Want the skulls to vote 'Yes'? Tell them GDP will go up if they do, but it won't if they vote 'No'. We're not fooled by this -- we know it's just a fairytale. But there's a widespread feeling of helplessness. And the fairytale, even though we know that's what it is, gives us a reason to go one way rather than another. And saying 'Yes' is easier -- because saying 'No' involves thinking about what you do next.
There's something unreal about the zombie-like way they haul out the 'Yes' and 'No' posters, and make mechanical speeches. Vote 'Yes' for jobs and recovery. (Although this referendum has nothing to do with jobs or recovery.) Vote 'No' to fight water charges. (Although this referendum is an entirely different fight.)
The 'Yes' side are talking rubbish when they say it's about recovery. The 'No' side are hyping things when they suggest the Germans want to inflict permanent austerity on us (though it might work out something like that). This referendum is about fiscal unity. And we'll come to that in a moment.
What credibility has Eamon Gilmore, for instance, given his reversals as soon as he got into office? Here he is in the Dail, December 2, 2010 (on the troika document agreed by Fianna Fail): "The Labour Party cannot be bound by what is contained in the document, not only for democratic reasons, but also because it will not work." And: "the Labour Party, whoever else will want to be bound by this, will not be bound by this document."
Now, that document is Mr Gilmore's Bible.
Enda Kenny was caught out on the Roscommon hospital issue. We've got that video of Ruairi Quinn signing a pledge that there would be no third-level fees. We've endless videos of Gerry Adams and Martin McGuinness denying this or that IRA role. No one believes them.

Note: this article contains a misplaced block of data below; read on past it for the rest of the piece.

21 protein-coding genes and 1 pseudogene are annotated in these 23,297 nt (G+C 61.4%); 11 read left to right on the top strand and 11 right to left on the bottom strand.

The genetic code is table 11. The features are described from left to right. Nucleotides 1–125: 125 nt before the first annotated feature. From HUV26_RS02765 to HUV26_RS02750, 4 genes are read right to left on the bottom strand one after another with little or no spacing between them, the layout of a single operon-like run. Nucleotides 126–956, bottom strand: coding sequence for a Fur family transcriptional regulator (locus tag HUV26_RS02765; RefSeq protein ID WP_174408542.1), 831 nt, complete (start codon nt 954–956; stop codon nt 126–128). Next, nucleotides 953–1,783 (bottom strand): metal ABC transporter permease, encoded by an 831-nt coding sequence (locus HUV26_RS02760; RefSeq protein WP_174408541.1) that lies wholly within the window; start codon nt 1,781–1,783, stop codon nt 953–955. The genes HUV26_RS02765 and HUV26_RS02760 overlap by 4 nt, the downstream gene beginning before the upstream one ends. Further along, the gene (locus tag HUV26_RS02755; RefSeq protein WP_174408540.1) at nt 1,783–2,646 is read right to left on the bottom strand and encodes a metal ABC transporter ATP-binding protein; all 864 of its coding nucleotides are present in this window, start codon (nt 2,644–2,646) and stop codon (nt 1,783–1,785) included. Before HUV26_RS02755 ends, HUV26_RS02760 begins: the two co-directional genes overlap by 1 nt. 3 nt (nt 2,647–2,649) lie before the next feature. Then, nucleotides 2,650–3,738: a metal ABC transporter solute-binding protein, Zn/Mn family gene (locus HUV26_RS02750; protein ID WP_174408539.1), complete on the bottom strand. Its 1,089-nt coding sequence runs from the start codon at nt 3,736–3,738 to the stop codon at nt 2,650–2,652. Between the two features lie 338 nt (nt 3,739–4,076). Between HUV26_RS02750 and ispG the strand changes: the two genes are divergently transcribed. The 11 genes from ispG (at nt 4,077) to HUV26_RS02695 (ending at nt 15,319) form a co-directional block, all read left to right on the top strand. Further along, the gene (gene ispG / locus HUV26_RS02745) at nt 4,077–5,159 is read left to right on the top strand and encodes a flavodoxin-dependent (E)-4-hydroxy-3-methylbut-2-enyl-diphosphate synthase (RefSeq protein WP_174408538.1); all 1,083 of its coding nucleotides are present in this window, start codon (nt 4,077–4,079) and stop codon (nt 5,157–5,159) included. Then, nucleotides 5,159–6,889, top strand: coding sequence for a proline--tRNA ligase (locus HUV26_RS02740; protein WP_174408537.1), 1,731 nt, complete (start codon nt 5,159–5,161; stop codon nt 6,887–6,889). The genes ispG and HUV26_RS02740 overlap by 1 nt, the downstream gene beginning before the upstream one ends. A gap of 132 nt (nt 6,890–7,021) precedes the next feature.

Please, don't ask me to get out the Fianna Fail fairytale videos -- I don't have a forklift truck handy.
Whether it's an issue of substance or a trivial moment, politicians instinctively tell us what they believe we want to hear. Who could deny Enda Kenny a brief catnap during a lengthy public function -- given that he works long, long hours? But, recently, even knowing that we'd seen the footage of his eyes closing, his head nodding, he adamantly denied it happened. Reality doesn't matter. We make our own reality.
So, here we are. Our EU masters have decided to try fiscal unity.
The euro is floundering. The common currency, with varying fiscal policies across the eurozone, had all sorts of unintended consequences, resulting in crisis. Saving the euro is as important to these people as saving the bankers. Ergo, fiscal unity has been moved up the agenda.
This will require a central body -- some offshoot of the ECB, most likely -- which will set the broad parameters of fiscal policy across the eurozone. This body will take the major decisions on how revenue is raised, the levels and areas of expenditure, the allocation of economic resources. National parliaments may tinker with details.
The fiscal treaty is a necessary first step. They don't explain this to us, as they know few across the EU would buy it. Do it inch by inch, maybe the skulls won't notice.
For the next few weeks, the air will be alive with referendum chatter, 99 per cent of which will be totally unrelated to the political realities. The EU project has worthy features -- but the insistence that it must go forward under one false flag after another is creating a Europe of cynics and suckers -- the suckers reluctantly going along out of fear.
By the way, how do I know that precisely 99 per cent of the referendum chatter will be irrelevant? I got that figure from the same place Michael Noonan got his 2.2 per cent GDP growth.